February 1, 2022
IntelBrief: Burkina Faso Coup Destabilizes Country and Opens Door to Foreign Influence
On January 23, another coup rocked West Africa when soldiers in Burkina Faso’s capital, Ouagadougou, detained President Roch Marc Christian Kaboré at a military base and took control over the areas surrounding the president’s residence, the main radio station, and other facilities. Key among the mutinying soldiers’ grievances was the deteriorating security situation in the country as a result of jihadist attacks by al-Qaeda-aligned Group for Supporters of Islam and Muslims (JNIM) and Islamic State in Greater Sahara (ISGS). More broadly, the soldiers accused Kaboré of mismanaging government affairs, with the failure to curtail the jihadists as one such example.
The coup in Burkina Faso was reminiscent of the one just over ten years earlier in Mali, when soldiers also mutinied against the democratically elected president over concerns about the government’s failure to provide soldiers with training and equipment to effectively combat a jihadist insurgency. However, neither the military nor political crisis in Mali has been resolved more than a decade later. In fact, Mali itself experienced another military coup to overthrow an elected government only last year. The coup in Mali in 2021 and in Burkina Faso this year represent a broader trendline of coups destabilizing the region. Chad and Guinea also experienced coups in 2021, and Gabon faced a coup attempt in 2019. The region’s traditional powerhouse, Nigeria—which had been prone to military coups before embracing democracy in 1999—has, if anything, been the anomaly, with six transitions of power since 1999 without coups, despite the ongoing Boko Haram insurgency since 2009.
Over the past week in Burkina Faso, the government, parliament, and Constitution have all been suspended. If the situation unfolds in a fashion similar to what happened in Mali last year, the soldiers who came to power through the coup will perpetually delay new elections. This raises concerns on two primary fronts: that Burkina Faso’s political environment will become less democratic, and that the military itself still has few answers or new strategies for combatting the jihadists. Moreover, the condemnation of the coup from the international community, and in particular Economic Community of West African States (ECOWAS), means Burkina Faso’s new leadership is stigmatized, and needed military and development support may not be forthcoming.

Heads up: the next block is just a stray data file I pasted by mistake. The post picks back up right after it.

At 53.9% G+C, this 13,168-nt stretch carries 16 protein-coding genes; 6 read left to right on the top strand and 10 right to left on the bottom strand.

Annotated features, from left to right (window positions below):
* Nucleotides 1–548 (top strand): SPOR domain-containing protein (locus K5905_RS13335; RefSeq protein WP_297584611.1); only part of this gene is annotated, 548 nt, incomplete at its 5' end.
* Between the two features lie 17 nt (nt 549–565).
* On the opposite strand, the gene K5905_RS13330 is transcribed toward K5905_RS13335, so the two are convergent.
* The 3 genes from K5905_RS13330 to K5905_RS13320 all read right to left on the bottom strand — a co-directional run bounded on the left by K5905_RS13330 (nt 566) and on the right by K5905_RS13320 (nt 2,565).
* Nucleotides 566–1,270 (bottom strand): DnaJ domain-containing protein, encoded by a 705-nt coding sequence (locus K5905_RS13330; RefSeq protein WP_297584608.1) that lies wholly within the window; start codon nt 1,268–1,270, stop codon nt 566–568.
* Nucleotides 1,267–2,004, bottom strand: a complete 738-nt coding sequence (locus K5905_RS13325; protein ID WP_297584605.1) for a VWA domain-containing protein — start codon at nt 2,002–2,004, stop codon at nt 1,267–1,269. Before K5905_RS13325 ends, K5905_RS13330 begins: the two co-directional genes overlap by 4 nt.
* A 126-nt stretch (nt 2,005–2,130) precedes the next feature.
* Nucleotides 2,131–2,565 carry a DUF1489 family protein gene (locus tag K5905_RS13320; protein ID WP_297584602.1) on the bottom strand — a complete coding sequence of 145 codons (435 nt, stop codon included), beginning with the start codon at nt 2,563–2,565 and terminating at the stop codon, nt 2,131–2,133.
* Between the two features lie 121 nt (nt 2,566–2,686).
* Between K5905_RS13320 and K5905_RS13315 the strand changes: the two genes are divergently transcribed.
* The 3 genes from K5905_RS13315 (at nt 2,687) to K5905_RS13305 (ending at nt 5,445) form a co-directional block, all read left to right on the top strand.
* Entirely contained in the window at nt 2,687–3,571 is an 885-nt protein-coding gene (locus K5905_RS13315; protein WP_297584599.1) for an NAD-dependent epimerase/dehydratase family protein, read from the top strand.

The widespread opposition to the coup abroad, however, is opening up potential avenues for Russia to expand its influence in Burkina Faso, just as it has done in other countries in the region that have suffered from a mix of coups and internal conflict, such as Central African Republic (CAR) and Mali. In Mali, for example, Russia is willing to work with the military leaders who conducted the coup last year to train Malian soldiers in bases that France has abandoned as Paris recalibrates its approach to the Sahel. In Burkina Faso, supporters of the soldiers who conducted the coup know that Russia not only has the equipment and military trainers, including mercenaries that comprise the Wagner Group, that can be used to combat the jihadists, but that Russia also would not allow a non-democratic transition of power to affects its relations with Burkina Faso.
The United States, meanwhile, has expressed “deep concern” about the coup, but has avoided taking a strong position against the coup plotters. The U.S. State Department is reviewing whether it will continue providing military and other forms of assistance to Burkina Faso, while requesting the coup plotters de-escalate, return to civilian leadership, and not harm deposed president Kaboré. If Washington takes a strong stance against the coup plotters, there is concern that the result would push those in power closer to Russia at a time when Moscow is not only increasing its influence in West Africa, but also contesting the United States and its allies in Ukraine, Syria, and elsewhere. In fact, one of the apparent attractions of coup supporters to Russia is that it is perceived as more effective at countering insurgencies than France, the United States, or other Western countries. Moscow also places fewer strings on the assistance, such as not demanding that West African armies abide by human rights standards or that regimes democratize. Should Burkina Faso and Russia enhance relations, therefore, it is unlikely Burkina Faso will return to a democratic system anytime soon. This trajectory, in addition to Russia’s lack of experience in counterinsurgency in sub-Saharan Africa, does not bode well for Burkinabe, and even mutinying soldiers themselves, for addressing the grievances that led to the coup in the first place.